There are three methods in general use for expressing the percentage of alcohol in a liquid - (1) percentage of alcohol by weight, (2) percentage of alcohol by volume, and (3) percentage of proof spirit by volume. The first method is the best for scientific purposes, and in general for miscellaneous analytical work, where often alcohol is only one of several ingredients of a mixture the composition of which is required. But the second method is by far the most convenient when alcoholic beverages or spirituous medicines are concerned, and both in this country and on the Continent, when "percentage of alcohol" is stated in connection with wines, spirits, etc., percentage by volume is generally understood, unless the contrary is stated or obviously implied. To obtain percentage by weight it is necessary to take the specific gravity of the liquid examined, or to weigh the liquid out; and when obtained, the percentage by weight may be misleading unless used carefully. For example, two specimens of wine may contain identical amounts of alcohol per litre, but expressed as percentage by weight the quantities may be appreciably different one from the other, because one wine may be sweetened and the other not. The sweetened wine being heavier than the other, contains a smaller percentage of alcohol by weight, though a litre of each contains the same amount.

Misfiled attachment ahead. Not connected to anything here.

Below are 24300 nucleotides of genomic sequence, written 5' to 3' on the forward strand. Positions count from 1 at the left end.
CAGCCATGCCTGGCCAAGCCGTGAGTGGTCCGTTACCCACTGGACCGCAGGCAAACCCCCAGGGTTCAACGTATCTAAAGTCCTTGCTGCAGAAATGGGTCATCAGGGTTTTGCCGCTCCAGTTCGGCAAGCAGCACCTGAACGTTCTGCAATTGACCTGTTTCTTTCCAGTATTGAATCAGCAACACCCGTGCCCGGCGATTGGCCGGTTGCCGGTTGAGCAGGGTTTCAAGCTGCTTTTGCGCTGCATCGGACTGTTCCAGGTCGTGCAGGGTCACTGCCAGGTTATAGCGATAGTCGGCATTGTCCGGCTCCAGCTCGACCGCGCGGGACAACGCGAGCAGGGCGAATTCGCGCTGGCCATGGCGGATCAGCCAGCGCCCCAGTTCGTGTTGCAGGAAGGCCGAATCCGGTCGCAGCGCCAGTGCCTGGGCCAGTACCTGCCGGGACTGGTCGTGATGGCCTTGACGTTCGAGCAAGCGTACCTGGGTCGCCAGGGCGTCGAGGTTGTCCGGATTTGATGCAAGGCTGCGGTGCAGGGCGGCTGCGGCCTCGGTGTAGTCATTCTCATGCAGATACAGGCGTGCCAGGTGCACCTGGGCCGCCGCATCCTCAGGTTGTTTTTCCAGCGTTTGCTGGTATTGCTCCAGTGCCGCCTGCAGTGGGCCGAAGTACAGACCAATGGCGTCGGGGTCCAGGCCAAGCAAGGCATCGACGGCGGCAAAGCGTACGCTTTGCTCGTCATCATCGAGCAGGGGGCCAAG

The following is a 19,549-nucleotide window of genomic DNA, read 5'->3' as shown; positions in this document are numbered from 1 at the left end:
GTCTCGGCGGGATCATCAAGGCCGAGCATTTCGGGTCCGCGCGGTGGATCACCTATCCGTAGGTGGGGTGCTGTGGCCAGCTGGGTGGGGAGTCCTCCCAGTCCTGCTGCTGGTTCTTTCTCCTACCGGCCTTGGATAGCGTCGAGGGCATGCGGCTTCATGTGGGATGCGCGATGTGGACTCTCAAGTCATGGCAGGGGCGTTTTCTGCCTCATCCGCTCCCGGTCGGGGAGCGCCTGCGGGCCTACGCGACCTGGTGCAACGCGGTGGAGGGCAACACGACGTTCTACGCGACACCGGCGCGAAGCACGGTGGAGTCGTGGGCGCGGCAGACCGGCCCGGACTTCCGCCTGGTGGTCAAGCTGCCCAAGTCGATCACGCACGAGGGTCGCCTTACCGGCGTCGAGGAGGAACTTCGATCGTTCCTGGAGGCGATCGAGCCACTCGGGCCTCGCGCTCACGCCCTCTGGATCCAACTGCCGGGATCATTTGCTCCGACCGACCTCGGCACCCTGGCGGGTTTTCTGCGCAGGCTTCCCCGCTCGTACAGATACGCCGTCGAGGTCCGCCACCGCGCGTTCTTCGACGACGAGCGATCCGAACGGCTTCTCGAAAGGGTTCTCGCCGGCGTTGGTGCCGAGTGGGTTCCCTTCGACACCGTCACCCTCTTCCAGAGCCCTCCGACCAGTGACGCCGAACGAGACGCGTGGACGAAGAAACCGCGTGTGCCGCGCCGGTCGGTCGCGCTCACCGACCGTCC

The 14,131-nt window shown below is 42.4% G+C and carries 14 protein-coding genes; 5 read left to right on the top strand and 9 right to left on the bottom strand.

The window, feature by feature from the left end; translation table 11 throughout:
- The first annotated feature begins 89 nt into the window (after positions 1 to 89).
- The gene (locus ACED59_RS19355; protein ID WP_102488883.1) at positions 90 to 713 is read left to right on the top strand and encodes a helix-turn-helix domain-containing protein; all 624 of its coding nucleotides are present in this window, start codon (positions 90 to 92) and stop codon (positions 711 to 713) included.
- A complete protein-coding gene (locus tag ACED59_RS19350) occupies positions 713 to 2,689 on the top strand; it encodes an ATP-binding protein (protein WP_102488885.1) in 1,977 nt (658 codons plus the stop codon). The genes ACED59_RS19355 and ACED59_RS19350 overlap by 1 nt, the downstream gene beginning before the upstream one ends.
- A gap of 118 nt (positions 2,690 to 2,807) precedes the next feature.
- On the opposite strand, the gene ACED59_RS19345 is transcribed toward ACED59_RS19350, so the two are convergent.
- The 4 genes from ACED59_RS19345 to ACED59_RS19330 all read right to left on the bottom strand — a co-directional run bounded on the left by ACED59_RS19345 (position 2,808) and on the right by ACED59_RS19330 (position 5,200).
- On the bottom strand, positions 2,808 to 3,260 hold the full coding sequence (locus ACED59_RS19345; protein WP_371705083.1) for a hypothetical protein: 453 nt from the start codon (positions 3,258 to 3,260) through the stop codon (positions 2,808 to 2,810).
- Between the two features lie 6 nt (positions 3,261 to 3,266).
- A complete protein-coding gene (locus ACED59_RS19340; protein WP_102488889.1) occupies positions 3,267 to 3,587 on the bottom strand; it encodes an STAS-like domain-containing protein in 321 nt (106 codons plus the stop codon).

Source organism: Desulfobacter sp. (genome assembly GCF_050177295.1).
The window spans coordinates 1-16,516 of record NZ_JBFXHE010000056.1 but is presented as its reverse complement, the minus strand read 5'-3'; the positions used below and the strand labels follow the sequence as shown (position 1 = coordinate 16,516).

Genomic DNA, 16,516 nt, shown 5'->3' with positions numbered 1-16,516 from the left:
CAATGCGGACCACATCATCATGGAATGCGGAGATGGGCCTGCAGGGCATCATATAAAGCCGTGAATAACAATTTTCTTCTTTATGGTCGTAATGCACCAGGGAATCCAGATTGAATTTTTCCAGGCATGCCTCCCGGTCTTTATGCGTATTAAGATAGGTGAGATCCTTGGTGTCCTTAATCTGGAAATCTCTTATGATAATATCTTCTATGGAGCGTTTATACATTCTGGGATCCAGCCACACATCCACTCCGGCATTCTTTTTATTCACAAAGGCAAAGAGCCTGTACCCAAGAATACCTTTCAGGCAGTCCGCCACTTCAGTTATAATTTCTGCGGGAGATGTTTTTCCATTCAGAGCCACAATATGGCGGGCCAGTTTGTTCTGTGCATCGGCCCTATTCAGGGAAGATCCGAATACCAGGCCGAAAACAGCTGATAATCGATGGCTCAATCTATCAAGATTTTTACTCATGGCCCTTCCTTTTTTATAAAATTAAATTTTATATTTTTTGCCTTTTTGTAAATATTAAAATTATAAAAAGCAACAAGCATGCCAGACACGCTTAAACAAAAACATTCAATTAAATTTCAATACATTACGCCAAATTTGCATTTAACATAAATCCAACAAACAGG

1 J. Soc. Chem. Ind., 1914, 33, 991.

Beverages and spirituous medicines being almost invariably used, measured, compared, and referred to in terms of their volumes, and being of widely different densities, a truer idea of their relative alcoholic contents is given by expressing the latter as percentage by volume rather than by weight.